August 25 - 31, 2019: Issue 418


Pittwater Roads II: Where The Streets Have Your Name - Bilgola

Above and Below - Early Bilgola Beach Panoramas courtesy Dorothy Oags 

Bilgola Beach

Named Belgoula, Bilgoola, Bilgola, Cabbage Tree Vale, Dalley's Beach and even Cabbagetree beach in earlier records, the bay of what we now call Bilgola Beach was Advertised in 1871, and in 1880 as part of the Therry Estate as Lots:

Lots 16 to 25.— 10 Small FARMS in CABBAGE-TREE VALE, on BILGOLA BEACH. Areas from 5 ACRES 2 ROODS 36 PERCHES to 21 ACRES 1 ROOD. Advertising (1880, April 24). Freeman's Journal (Sydney, NSW : 1850 - 1932), p. 11. Retrieved from

Around 18 acres of this land was purchased by W B Dalley from Michael Moran and Marion and John Stevenson by the Spring of 1886. Dalley acquired the title to lots 22 and 23 of the southern division of the Reverend John Joseph Therry’s Pittwater estate for a total of £585-5s-6d. The transfers of ownership officially took place in June and October 1886, although it is likely that the agreements had been reached earlier and that Mr. Dalley had use of the land well before the formal exchanges were made.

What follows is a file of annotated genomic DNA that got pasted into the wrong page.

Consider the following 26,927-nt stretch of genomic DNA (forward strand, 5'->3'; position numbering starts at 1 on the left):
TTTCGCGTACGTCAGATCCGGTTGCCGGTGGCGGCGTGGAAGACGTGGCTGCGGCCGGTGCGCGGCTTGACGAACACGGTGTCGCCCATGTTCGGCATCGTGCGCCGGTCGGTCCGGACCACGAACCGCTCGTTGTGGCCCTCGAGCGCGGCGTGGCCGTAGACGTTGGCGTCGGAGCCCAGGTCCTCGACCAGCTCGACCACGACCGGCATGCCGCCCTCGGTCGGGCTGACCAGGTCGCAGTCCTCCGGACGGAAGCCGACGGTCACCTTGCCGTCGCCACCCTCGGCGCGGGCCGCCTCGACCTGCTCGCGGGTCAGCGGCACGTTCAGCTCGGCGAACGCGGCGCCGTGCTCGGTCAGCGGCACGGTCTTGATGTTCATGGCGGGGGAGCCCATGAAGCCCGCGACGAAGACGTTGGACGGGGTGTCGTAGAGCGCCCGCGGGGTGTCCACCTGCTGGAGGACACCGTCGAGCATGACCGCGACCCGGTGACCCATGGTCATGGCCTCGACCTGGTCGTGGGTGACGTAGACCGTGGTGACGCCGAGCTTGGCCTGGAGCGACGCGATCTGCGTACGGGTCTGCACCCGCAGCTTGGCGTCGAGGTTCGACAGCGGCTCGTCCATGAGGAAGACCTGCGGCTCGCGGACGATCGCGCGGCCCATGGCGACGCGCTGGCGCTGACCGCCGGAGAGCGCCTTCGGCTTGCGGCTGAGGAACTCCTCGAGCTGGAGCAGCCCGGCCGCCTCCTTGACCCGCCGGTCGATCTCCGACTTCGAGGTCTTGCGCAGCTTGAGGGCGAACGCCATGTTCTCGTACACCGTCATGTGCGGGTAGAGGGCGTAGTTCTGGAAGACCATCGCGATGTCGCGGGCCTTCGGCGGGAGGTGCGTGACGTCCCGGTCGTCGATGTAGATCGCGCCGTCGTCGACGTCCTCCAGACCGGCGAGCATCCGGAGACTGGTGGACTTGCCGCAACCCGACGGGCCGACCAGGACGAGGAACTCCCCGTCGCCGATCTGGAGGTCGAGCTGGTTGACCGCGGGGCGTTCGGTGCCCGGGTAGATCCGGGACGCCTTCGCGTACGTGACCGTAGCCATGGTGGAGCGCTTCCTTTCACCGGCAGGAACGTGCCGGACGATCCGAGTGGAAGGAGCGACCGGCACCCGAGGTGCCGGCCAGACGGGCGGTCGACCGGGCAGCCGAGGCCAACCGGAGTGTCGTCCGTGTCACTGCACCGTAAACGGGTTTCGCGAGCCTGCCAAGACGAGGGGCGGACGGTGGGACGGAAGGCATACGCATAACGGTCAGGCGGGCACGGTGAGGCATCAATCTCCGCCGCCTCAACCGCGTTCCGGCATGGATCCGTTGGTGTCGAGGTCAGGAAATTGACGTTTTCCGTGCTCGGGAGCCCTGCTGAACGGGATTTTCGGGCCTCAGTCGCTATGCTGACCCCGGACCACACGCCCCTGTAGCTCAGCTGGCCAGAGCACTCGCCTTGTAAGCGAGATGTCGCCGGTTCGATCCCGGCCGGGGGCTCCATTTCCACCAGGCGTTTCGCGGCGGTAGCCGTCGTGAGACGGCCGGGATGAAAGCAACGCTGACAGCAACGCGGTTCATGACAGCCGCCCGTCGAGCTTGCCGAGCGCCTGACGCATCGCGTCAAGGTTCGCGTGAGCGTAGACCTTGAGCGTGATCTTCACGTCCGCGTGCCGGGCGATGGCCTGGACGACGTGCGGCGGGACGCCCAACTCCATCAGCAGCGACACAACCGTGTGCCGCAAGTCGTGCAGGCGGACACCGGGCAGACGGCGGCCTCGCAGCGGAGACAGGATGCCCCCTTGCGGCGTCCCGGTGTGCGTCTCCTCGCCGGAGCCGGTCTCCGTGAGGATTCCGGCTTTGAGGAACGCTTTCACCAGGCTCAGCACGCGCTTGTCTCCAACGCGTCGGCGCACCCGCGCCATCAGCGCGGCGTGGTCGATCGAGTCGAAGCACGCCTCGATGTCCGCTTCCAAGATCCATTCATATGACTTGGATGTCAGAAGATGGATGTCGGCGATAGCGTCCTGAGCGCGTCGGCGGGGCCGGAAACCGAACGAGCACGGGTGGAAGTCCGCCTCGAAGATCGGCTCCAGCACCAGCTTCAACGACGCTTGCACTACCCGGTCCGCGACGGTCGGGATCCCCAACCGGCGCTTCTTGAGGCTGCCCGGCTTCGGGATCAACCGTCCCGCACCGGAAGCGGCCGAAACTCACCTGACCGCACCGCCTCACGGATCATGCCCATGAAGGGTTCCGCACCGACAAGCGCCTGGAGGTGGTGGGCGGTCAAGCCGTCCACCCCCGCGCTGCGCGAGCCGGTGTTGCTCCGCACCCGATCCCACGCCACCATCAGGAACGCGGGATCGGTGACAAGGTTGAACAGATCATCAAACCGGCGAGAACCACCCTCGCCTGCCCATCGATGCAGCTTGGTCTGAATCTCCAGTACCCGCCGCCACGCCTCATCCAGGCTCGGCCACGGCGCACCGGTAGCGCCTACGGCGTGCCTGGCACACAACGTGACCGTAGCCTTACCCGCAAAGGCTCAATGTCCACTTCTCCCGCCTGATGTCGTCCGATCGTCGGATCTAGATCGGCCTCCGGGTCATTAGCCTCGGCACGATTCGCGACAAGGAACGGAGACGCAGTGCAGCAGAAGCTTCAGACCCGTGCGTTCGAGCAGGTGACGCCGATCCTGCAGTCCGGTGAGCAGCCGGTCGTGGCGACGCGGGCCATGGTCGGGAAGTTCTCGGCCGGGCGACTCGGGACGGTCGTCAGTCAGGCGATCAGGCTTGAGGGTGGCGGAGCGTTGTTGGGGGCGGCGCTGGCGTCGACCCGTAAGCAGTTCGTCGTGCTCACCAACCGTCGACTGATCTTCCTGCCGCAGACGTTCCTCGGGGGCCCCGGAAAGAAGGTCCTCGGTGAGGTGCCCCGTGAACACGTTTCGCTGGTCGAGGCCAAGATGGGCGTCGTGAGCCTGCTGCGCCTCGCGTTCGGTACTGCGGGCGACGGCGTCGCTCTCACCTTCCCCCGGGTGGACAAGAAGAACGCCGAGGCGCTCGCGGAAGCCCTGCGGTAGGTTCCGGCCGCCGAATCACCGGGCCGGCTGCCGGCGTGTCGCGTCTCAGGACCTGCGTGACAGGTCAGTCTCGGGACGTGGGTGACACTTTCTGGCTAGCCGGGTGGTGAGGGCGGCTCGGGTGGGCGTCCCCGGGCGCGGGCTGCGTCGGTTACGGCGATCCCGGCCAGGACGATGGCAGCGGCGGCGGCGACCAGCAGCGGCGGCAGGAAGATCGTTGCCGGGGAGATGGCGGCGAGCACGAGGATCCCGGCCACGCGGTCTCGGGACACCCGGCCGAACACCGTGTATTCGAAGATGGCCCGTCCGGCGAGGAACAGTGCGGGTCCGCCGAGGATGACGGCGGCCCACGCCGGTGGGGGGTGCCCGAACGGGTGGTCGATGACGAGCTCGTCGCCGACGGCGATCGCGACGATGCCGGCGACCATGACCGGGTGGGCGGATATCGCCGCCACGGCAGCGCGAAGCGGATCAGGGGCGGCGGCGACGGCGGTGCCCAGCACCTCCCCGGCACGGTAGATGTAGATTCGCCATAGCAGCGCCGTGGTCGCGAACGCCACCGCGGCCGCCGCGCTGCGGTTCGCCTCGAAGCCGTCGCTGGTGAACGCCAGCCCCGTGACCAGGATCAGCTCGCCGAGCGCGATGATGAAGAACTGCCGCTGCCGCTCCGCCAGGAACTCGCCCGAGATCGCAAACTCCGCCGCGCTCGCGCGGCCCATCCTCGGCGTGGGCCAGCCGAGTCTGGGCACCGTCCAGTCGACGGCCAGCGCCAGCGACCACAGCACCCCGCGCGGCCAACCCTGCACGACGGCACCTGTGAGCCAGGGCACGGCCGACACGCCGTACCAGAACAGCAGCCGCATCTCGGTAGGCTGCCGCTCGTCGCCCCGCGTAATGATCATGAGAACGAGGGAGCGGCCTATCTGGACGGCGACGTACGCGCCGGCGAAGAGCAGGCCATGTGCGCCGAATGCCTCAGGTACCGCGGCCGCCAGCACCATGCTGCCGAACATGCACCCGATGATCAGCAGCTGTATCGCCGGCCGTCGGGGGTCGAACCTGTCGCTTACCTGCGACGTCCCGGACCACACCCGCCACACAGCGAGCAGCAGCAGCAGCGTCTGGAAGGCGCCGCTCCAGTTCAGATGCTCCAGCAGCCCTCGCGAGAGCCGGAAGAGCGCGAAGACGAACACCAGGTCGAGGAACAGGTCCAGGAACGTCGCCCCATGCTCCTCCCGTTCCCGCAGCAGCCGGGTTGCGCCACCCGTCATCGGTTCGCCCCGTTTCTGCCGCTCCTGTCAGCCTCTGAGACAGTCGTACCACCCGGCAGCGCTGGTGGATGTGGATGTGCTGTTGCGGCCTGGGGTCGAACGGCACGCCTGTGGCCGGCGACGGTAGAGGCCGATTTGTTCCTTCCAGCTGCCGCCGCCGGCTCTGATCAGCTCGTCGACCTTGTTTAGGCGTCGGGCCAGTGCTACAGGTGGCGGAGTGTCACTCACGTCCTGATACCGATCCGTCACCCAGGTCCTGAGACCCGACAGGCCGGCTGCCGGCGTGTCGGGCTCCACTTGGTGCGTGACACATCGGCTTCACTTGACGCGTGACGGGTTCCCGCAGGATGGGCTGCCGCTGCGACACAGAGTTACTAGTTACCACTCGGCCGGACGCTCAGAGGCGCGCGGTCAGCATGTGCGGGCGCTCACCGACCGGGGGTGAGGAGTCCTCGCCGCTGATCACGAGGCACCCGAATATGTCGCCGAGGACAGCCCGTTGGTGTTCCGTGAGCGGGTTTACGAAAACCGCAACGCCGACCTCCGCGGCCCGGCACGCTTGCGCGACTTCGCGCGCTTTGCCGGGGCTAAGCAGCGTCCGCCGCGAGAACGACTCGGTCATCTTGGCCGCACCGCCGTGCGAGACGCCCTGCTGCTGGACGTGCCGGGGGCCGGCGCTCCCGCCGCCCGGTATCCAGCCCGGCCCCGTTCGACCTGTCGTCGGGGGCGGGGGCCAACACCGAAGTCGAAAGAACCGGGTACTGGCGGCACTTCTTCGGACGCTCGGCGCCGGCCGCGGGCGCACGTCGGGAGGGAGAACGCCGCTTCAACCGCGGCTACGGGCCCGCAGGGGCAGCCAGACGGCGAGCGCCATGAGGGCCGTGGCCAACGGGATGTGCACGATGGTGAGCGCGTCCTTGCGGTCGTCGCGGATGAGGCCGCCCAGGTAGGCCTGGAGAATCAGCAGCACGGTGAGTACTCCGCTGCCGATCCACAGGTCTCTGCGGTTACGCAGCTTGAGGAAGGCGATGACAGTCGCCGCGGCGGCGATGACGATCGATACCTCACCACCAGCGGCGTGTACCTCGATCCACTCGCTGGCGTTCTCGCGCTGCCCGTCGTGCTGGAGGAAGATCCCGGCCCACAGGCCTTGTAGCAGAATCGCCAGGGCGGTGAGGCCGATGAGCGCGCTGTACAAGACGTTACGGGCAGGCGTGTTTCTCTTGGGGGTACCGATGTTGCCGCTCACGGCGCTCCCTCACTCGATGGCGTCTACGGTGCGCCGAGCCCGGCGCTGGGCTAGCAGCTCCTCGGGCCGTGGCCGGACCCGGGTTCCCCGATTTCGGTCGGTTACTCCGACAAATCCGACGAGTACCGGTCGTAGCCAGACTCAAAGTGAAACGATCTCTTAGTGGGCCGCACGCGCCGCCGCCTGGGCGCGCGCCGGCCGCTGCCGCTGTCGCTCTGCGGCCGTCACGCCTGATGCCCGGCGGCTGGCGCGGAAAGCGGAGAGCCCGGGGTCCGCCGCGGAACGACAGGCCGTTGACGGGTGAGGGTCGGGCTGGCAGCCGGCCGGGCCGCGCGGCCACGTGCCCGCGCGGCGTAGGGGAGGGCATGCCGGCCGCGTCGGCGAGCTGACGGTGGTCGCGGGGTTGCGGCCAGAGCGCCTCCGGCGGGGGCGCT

The track to this cottage is described by Robert Richardson (1850–1901) an Australian journalist, poet and writer for children (possibly the first Australian-born children's writer) in this 1898 recollection:


The first time I met William Bede Dalley was at a dinner party at the house of a relative. That was in the late sixties. The guests were nearly all Sydney notabilities of the day, men conspicuous in the political and public life of the colony. I was a boy, just entering the University.  How it happened that I found myself in such august company matters not here. The party consisted of men only, a form of dinner party more usual at that time than now. Among the guests were Sir James (then Mr.) Martin, Mr. William Forster, Mr. Bowie Wilson, Mr. Augustus Morris, Mr. De Salts, Mr. W. J. Stephens, a judge of the Supreme Court, two squatter kings in the golden age of Australian sheep-farming, when squatters were little short of kings in their own country, and Mr. Dalley. I sat, I remember, to the right of Mr. Martin, and opposite me were Mr. Stephens and Mr. Dalley...